Jul 4, 2006

On Discovery, Space Exploration, and the Future of Humanity

Discovery shuttle STS-121Left: Discovery shuttle STS-121

(Cape Canaveral, FL) After two weather delays and concerns about cracks in the vehicle's insulation foam, the space shuttle Discovery and its crew of seven astronauts blasted off on the Fourth of July.

In a word, the liftoff was breathtaking.

NASA's administrators decided to continue with the launch of Discovery despite the objections of safety and engineering officials. The dissenters said that the shuttle's fuel tank needed additional repairs.

For the moment I sit in awe in front of my television set, marveling at the symbol of human endeavor that is a manned space launch.

Coming as it does on the celebration of American independence, Discovery's launch is also representative of the apex of American achievement and ingenuity, of what can happen when Americans work toward a common goal.

Critics decry the money spent on space exploration and the development of the International Space Station (ISS), which alone cost over $100 billion. Given the existing world problems of hunger, disease, and scarce resources, perhaps they are right.

But history will be the true judge of the merits of human space exploration, and I believe that this leap of technological faith is necessary for the advancement of the human species.

Any fireworks I view this evening on the shores of the Maumee River will seem run-of-the-mill after the spectacular launch of Discovery, and yet I will no doubt look to the heavens after the grand finale and gaze at the stars.

Like countless people before me, I will wonder what worlds lie just beyond our reach, and if I will live to see a day when we make contact with the inhabitants of another planet.

Happy Independence Day.


Anonymous said...

I'm surprised you support the space program, HM. I think it's a colossal waste and a drain on the taxpayers. Give the money back!

historymike said...

Ah - I am truly a child of the Space Age.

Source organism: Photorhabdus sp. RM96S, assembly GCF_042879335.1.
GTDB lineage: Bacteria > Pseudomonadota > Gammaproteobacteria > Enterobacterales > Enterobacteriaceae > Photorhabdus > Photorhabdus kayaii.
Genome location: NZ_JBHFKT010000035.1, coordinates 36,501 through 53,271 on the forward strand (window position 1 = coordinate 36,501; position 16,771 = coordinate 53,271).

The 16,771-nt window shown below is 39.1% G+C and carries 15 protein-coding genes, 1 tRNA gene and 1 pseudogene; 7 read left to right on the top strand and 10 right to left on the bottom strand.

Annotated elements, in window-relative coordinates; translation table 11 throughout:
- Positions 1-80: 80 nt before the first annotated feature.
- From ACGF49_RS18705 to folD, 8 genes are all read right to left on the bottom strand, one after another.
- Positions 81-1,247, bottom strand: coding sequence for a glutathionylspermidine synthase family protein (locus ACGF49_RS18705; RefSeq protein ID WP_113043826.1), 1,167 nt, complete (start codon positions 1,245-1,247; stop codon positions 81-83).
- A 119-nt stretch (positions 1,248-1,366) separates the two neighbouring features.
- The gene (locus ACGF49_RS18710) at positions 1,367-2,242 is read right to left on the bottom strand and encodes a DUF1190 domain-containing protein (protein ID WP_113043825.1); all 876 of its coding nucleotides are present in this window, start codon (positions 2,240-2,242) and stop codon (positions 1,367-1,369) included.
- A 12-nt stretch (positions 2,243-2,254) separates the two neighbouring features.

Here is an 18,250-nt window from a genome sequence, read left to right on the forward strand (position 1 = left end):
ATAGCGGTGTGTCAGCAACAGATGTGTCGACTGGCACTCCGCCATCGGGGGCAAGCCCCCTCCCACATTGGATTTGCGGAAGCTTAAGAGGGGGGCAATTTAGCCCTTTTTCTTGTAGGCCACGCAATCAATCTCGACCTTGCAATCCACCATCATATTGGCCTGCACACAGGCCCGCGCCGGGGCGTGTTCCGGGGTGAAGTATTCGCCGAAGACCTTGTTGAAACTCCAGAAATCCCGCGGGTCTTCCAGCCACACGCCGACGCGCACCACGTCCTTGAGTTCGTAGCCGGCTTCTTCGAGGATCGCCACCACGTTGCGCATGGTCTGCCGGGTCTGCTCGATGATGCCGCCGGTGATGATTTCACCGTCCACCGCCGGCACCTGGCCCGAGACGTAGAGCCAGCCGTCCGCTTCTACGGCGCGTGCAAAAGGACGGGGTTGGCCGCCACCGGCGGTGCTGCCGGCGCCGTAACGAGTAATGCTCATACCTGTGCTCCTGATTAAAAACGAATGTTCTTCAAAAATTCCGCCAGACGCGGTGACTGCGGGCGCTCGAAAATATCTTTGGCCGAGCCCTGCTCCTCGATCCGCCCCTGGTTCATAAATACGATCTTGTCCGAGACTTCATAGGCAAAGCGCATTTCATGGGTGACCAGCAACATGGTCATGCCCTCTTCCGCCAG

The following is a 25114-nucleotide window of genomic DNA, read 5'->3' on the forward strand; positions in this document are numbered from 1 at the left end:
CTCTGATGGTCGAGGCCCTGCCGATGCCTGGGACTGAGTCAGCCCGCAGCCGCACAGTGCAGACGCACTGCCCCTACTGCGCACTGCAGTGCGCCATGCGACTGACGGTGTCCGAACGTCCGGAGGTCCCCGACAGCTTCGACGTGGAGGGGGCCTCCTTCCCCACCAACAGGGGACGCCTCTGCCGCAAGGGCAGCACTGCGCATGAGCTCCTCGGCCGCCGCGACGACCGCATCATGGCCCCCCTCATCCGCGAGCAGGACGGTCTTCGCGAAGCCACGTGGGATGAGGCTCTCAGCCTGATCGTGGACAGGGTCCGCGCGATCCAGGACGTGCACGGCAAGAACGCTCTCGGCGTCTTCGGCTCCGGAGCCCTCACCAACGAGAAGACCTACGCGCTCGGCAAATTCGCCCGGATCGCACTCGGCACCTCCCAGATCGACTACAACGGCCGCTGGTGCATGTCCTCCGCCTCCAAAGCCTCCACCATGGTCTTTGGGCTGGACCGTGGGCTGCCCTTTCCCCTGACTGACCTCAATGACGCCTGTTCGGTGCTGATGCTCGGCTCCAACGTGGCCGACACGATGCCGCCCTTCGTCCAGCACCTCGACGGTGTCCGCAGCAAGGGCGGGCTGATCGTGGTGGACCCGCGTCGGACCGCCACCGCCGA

One of my earliest memories was the 1969 moonwalk; I was five, and the images on our new color television are still etched in my head.

Much of the technology we now take for granted - such as computers and cell phones - owe a great debt to NASA engineers.

Is NASA top-heavy and bloated? Certainly.

Can we pare some bureaucracy from NASA while still continuing space exploration? Most definitely.

I think that we have just begun to tap the possibilities of the technological revolution, and that space exploration will yield tremendous benefits to humanity beyond our current ability to grasp.

BrianMaxson said...

Nothing like being on the Intracoastal ina boat 20 miles from the launch pad.

Just like being behind a NHRA top fuel dragster. Vibrates down to the core.

If NASA were to go private, there's no telling who is sending what up into space. At least with NASA, or a similar feature within the government, there will be some sort of regulation and source as to what is sending who where.

Roland Hansen said...

I, too, am a "child" of the space age (well actually I am even older than HM by about 17 years).
HM mentions computers. There's also Tang, teflon, ultrathin "camping" blankets, LEDs, lasers, and more. Those space exploration by-products not only provide consumers with new products but also spring up new industries, entrepeneurs, and related support industries. Not to mention jobs, jobs, jobs. That all turns into more spendable income and revenues.

Pink_Slip said...

Those who say the space program is a waste are short-sighted. I think to help ensure the survival of our species, we need to continue to explore. Terra-forming Mars would be the ultimate accomplishment.

Lloyd said...


I would be interested in your opinion on the conspiracy that the moon walk was a hoax...

historymike said...


I read somewhere that 4% of the US population believes the moonwalk was faked.

I think that there were too many people involved for such a conspiracy to have taken place. Conspiracies tend to be successful only when a precious few people are involved.

Of course, I was only five when the moon landing occurred. It looked real to me, but then again so did Star Trek.

Hooda Thunkit said...

There is nothing else like the chest-thumping roar of those engines, when the shuttle is headed into space.

And, more that 4% of the population keeps the tabloids in business by buying and reading them.

The landing was faked; on an underground stage in area 51, everybody knows that. Just ask a Grey ;-)